Jock Doc

Severe shoulder, neck pain can sometimes be treated with Botox

Q: I have had a severe pain on the right side of my neck and shoulder blade for about one month. I work out regularly but I don’t remember injuring it. Tylenol has only helped mildly and even with not working out, the pain is there. I also have neck stiffness and occasional electric shocks in my shoulder blade. Who should I see and what is my next step?

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Dr. Harlan Selesnick

A: The trapezius is a large trapezoidal-shaped muscle that goes from the base of the skull, down the neck, and across the shoulder blades. This muscle can be injured when working out, playing sports or even just sleeping.

Symptoms of a muscle strain are pain, tenderness, stiffness, and spasm. Initial treatment can be initiated by your primary care doctor or spine specialist. The first line of treatment is usually anti-inflammatory medication and physical therapy to decrease the pain and spasm and restore normal motion.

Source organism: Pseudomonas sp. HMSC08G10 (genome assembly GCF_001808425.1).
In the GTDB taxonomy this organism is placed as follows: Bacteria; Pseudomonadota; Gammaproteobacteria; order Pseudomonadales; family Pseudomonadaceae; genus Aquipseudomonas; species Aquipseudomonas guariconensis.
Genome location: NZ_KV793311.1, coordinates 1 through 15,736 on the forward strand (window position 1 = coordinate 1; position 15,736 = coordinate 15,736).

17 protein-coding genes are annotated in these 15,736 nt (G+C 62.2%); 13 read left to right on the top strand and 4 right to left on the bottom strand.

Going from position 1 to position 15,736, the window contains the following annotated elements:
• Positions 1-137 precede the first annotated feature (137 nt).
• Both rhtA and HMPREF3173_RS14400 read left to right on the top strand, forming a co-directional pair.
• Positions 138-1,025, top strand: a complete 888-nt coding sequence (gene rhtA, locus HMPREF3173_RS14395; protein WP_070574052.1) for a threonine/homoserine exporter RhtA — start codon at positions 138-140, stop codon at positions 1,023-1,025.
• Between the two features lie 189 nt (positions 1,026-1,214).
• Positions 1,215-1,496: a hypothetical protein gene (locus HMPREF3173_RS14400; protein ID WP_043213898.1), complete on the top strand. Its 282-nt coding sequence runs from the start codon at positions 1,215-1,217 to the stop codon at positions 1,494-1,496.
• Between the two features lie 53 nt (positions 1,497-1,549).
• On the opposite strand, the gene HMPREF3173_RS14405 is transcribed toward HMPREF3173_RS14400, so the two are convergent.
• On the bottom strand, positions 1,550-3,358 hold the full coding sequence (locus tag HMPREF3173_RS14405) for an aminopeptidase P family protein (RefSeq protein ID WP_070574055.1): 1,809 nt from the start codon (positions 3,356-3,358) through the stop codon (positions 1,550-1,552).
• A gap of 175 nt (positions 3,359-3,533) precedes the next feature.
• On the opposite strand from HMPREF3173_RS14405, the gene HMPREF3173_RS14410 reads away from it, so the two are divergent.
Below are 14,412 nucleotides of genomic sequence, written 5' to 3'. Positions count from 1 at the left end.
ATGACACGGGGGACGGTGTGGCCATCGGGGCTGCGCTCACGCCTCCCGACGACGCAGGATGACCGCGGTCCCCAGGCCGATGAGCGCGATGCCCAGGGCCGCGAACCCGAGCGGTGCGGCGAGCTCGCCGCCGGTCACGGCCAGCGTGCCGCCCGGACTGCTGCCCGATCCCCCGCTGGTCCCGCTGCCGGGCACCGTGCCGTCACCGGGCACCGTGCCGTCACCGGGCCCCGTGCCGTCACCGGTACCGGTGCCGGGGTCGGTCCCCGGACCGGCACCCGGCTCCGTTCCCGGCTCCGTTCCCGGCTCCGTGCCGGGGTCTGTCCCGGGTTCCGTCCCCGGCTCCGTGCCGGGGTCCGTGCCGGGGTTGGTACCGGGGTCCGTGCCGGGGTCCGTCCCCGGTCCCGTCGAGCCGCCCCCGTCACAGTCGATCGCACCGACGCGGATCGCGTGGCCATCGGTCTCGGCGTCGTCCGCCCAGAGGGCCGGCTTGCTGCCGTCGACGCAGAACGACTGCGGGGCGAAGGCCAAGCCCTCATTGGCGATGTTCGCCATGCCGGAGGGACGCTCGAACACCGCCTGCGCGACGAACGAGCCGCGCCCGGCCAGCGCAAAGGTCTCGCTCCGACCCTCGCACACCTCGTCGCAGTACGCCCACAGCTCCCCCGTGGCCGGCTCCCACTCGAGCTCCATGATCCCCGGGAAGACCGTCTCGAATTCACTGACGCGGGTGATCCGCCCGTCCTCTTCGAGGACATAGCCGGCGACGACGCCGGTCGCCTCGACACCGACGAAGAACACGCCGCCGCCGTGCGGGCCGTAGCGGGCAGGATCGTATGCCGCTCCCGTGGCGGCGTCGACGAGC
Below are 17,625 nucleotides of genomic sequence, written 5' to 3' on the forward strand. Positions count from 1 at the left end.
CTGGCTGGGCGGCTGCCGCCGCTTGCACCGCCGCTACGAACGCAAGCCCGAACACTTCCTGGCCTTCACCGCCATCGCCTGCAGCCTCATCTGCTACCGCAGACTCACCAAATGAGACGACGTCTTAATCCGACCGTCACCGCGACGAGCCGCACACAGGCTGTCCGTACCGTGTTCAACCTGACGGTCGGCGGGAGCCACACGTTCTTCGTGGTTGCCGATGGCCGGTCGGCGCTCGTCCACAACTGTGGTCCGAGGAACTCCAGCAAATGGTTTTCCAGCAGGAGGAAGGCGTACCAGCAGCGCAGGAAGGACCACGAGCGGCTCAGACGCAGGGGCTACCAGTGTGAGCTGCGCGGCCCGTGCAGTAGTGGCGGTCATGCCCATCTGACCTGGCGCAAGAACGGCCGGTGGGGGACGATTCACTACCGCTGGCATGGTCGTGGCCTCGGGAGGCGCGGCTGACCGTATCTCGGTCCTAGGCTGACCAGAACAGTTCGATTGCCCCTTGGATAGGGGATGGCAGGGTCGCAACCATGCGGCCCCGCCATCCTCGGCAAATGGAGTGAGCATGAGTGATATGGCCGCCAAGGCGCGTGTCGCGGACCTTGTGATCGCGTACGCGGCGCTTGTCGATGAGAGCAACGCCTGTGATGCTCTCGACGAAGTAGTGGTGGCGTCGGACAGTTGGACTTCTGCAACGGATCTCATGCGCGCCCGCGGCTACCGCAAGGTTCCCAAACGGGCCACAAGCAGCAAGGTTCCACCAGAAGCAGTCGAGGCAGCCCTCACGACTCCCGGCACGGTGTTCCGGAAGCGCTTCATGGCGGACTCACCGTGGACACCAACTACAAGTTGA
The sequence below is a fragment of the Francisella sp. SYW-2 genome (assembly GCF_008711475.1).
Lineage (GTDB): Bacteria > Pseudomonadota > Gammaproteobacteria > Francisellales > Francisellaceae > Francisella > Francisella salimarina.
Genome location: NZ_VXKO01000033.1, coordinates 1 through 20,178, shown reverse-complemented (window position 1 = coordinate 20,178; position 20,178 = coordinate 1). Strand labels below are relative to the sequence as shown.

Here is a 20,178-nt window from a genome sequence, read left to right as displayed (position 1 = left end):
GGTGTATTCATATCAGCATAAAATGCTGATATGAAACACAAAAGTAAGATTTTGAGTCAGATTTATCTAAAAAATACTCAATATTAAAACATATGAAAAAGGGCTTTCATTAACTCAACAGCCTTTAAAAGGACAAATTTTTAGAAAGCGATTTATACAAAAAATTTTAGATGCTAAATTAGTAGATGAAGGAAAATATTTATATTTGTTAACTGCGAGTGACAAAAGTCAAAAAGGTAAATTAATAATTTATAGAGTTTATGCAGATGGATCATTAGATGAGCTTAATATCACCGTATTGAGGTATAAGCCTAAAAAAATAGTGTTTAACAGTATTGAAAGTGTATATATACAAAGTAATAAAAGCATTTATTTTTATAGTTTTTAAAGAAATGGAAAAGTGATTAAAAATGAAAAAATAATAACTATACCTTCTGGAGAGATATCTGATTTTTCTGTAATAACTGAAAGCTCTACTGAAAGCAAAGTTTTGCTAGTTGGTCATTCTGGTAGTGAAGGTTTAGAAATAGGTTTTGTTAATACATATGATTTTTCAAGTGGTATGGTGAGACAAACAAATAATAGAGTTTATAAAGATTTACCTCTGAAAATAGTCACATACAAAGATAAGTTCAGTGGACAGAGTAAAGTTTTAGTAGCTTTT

Some patients will also have an area of the muscle known as a trigger point that when touched or irritated can produce electric shock or burning pains emanating from that spot. Dr. Alan Herskowitz, a Miami neurologist, is a pioneer in the successful use of Botox for trigger point injections that have not improved with traditional medications and rehab.

Dr. Harlan Selesnick is team physician of the Miami Heat and director of Miami Sports Medicine Fellowship, Doctors Hospital. Send your questions to